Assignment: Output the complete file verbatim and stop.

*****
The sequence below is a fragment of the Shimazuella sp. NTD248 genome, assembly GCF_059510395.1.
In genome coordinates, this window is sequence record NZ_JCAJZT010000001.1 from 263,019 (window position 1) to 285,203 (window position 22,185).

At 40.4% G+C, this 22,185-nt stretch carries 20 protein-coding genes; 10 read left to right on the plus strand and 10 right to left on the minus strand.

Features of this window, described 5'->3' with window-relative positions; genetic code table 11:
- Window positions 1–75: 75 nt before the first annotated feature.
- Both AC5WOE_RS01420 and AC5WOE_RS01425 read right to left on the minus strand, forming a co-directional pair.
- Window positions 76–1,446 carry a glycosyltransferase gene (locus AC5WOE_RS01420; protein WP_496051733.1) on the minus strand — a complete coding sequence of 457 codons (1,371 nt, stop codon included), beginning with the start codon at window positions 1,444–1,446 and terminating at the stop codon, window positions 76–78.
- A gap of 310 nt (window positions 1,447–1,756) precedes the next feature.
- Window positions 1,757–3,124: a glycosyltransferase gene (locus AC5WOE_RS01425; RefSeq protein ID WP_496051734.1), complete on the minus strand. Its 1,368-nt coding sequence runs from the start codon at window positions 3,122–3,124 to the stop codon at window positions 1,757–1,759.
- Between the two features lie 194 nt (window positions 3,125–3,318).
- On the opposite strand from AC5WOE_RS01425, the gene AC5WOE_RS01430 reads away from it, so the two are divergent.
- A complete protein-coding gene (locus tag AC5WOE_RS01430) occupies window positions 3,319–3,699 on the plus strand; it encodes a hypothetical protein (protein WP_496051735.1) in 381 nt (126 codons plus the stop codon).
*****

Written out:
The sequence below is a fragment of the Shimazuella sp. NTD248 genome, assembly GCF_059510395.1.
In genome coordinates, this window is sequence record NZ_JCAJZT010000001.1 from 263,019 (window position 1) to 285,203 (window position 22,185).

At 40.4% G+C, this 22,185-nt stretch carries 20 protein-coding genes; 10 read left to right on the plus strand and 10 right to left on the minus strand.

Features of this window, described 5'->3' with window-relative positions; genetic code table 11:
- Window positions 1–75: 75 nt before the first annotated feature.
- Both AC5WOE_RS01420 and AC5WOE_RS01425 read right to left on the minus strand, forming a co-directional pair.
- Window positions 76–1,446 carry a glycosyltransferase gene (locus AC5WOE_RS01420; protein WP_496051733.1) on the minus strand — a complete coding sequence of 457 codons (1,371 nt, stop codon included), beginning with the start codon at window positions 1,444–1,446 and terminating at the stop codon, window positions 76–78.
- A gap of 310 nt (window positions 1,447–1,756) precedes the next feature.
- Window positions 1,757–3,124: a glycosyltransferase gene (locus AC5WOE_RS01425; RefSeq protein ID WP_496051734.1), complete on the minus strand. Its 1,368-nt coding sequence runs from the start codon at window positions 3,122–3,124 to the stop codon at window positions 1,757–1,759.
- Between the two features lie 194 nt (window positions 3,125–3,318).
- On the opposite strand from AC5WOE_RS01425, the gene AC5WOE_RS01430 reads away from it, so the two are divergent.
- A complete protein-coding gene (locus tag AC5WOE_RS01430) occupies window positions 3,319–3,699 on the plus strand; it encodes a hypothetical protein (protein WP_496051735.1) in 381 nt (126 codons plus the stop codon).